Houston Astros’ Alex Bregman hits a grand slam during the seventh inning of Game 4 of the baseball World Series against the Washington Nationals Saturday, Oct. 26, 2019, in Washington. (AP Photo/Alex Brandon)

WASHINGTON — When the energy faded inside Nationals Park, then faded again, and then faded some more, it was replaced, in its entirety, by the feeling that comes when the World Series slips out of a firm grasp.

Washington wasn’t used to that before Saturday night. Now it will be. Because the Nationals fell to the Houston Astros, 8-1, once their starter faltered and the offense couldn’t pick him up. That evened the series at 2-2, back to square one, with the Astros ready to throw their aces the rest of the way. Patrick Corbin gave up four earned runs in six innings of grinding work. The Nationals’ bats were cold for a second consecutive contest, managing just four hits, moving each of Corbin’s mistakes beneath a microscope.

A Game 3 loss on Friday was defined by missed opportunities for the Nationals’ offense. This Game 4 loss was marked by generating few opportunities at all. Washington loaded the bases with one out in the sixth and could only score a run. Juan Soto plated it by chopping out to first. Howie Kendrick followed with an inning-ending strikeout. And in the next half, with everything slipping, Alex Bregman crushed a grand slam off Fernando Rodney. Cheers boomed out of three sections dotting the stadium. They were all filled with Astros fans. The rest of the crowd was quiet, stewing, stacking patience against their sinking guts.

And their silence was loud.

This weekend began with a line of kids walking through the Navy Yard, just a block from the stadium, chanting “Go! . . . Nats! . . . Go!” on a cool morning. Nationals banners hung from porches and in storefronts. Nationals talk — lathered in optimism, lacking the restraint of past falls — blared through car radios and restaurant TVs. The city’s hosting its first World Series since 1933. That was evident. Then 43,876 people came to see what lies beyond imagination.

But then the Astros took two days to dent the Nationals’ runaway faith. Washington had won eight straight, going back to the Oct. 7, before Houston had its away against Aníbal Sánchez and the offense flatlined in Game 3. The Nationals went 0-for-10 with runners in scoring position. They were sloppy in the field, making two errors, and it all gave Houston a second life. Saturday became a pivotal turning point.

The on-paper strategy once favored the Nationals, at least before a pitch was thrown. Corbin is a front-line lefty who signed for $140 million last winter. The Astros turned to José Urquidy to kick off a bullpen game. They lack a definitive fourth starter. So after Gerrit Cole, Justin Verlander and Zack Greinke go, they lean on a mash-up of relievers to give their bats a chance. It was always the one contest Washington would be favored in. They just had to turn logic into results.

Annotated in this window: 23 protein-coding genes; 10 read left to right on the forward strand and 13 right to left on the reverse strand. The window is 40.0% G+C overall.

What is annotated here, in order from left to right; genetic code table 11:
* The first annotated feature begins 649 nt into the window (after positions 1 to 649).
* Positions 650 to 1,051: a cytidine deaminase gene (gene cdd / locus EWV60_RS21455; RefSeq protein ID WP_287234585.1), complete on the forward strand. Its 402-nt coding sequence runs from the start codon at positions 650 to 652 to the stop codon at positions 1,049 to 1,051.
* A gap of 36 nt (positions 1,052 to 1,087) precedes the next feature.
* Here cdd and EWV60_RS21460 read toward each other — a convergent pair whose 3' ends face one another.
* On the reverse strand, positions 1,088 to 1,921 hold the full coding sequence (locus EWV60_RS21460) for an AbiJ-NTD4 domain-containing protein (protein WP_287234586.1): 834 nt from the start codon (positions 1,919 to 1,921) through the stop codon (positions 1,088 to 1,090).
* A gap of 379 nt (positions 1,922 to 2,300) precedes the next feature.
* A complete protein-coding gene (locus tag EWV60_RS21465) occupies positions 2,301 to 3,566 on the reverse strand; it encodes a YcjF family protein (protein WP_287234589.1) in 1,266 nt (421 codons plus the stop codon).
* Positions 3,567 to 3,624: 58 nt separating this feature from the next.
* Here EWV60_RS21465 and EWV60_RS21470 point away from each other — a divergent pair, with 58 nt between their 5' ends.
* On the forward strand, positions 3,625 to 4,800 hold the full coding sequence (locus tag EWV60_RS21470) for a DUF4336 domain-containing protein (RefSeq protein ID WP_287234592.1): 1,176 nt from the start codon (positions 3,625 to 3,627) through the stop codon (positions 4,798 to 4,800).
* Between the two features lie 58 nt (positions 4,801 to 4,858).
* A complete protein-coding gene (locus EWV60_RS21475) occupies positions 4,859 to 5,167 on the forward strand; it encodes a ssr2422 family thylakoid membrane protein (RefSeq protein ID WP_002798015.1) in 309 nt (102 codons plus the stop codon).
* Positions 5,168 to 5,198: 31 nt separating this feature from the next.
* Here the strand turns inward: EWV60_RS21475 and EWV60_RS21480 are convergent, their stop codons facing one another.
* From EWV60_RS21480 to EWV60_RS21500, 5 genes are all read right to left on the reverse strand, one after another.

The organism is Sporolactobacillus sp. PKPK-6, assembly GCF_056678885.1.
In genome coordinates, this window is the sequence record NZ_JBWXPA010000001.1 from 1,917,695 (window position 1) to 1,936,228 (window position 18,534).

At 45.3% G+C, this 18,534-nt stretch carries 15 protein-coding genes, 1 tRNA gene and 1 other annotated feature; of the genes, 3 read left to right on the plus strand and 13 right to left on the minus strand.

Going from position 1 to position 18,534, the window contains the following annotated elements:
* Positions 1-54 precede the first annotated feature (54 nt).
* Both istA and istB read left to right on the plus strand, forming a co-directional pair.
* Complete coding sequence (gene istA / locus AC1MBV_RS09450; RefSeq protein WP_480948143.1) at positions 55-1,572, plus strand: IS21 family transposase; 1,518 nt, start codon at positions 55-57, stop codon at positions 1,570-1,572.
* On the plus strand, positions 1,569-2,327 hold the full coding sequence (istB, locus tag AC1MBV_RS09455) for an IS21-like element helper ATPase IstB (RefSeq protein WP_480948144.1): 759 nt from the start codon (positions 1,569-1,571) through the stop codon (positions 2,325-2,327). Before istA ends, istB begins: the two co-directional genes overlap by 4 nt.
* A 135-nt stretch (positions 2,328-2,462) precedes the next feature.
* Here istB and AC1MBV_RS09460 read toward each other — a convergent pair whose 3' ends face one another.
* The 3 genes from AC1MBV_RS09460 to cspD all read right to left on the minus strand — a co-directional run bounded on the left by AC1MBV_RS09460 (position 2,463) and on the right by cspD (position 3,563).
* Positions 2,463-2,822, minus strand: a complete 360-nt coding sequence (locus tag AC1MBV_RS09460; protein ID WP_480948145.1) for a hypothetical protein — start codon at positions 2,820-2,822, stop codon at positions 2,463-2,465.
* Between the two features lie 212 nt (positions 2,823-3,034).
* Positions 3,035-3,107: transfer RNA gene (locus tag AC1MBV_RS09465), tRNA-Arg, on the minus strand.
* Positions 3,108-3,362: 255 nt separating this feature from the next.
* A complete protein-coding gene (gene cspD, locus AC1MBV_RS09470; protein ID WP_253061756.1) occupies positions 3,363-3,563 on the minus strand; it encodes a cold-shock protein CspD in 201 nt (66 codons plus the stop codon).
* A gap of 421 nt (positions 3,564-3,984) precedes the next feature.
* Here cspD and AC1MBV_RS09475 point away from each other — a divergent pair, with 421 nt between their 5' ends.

Yet Urquidy was dominant, throwing five scoreless innings, while Corbin couldn’t hold the Astros down. Corbin was tagged for two runs in the top of the first, on four straight hits, and his pitch count spiked up to 26. The Astros turned two get-me-over sinkers into singles. He couldn’t locate his slider, his best pitch, and slipped again when Robinson Chirinos lifted a two-run shot off him in the fourth.

It was Chirinos who bounced into a double play to help Corbin escape the first. Before that at-bat, with Corbin struggling, pitching coach Paul Menhart walked to the mound for a short conference. Corbin followed by throwing two change-ups to Chrinos, a pitch he typically uses just 5 percent of the time, and soon retired him with an inside sinker. So, in their second matchup, Corbin attacked Chirinos with his ninth change-up of the outing. It fluttered into the middle of the zone, like a one-winged bird, looking ready to be swatted. Then it flew high over the stadium and landed deep in the left-field seats.

Chrinos slapped his chest while skipping toward home plate. Corbin stood by the mound, some 60 feet away, his shoulders slumped and his face blank. He is known for handling big moments with a personality that doesn’t even quiver. But that’s been absent for four of his seven playoff appearances. He is the first player in history to make three starts and four relief appearances in the same postseason. If his arm is tiring, and the workload is too big, he’d likely never say. It just lengthens the list of problems Washington has to solve. And fast.

Rotation depth was supposed to separate the Nationals in this series. The offense charged back-to-back wins to begin the series in Houston. But Corbin wilted, the offense did, too, and the Astros widened the gap when Tanner Rainey and Fernando Rodney shrank in the seventh inning. Manager Dave Martinez turned to Rainey, then Rodney, to hold a three-run deficit in place.

He had Sean Doolittle and Daniel Hudson sitting in the bullpen after two full days of rest. The decision backfired when Rainey couldn’t find the strike zone, Rodney couldn’t avoid hard contact, and, after Bregman’s blast and five walks in the inning, the deficit ballooned.

The Nationals have scored just twice through 18 innings in their own ballpark. They are 1-for-19 with runners in scoring position across those two games. The lone hit did not even score a run. They are picking the worst time to dig up old habits — a lifeless bullpen, poor situational hitting, caving in October — and will now face Cole, Verlander and, maybe, Greinke with their title shot back in the balance.

Their saving grace is that Max Scherzer and Stephen Strasburg will be on the mound for the next two games. The only way to swallow Saturday was to remember, somehow, that the Astros did all this to catch up.

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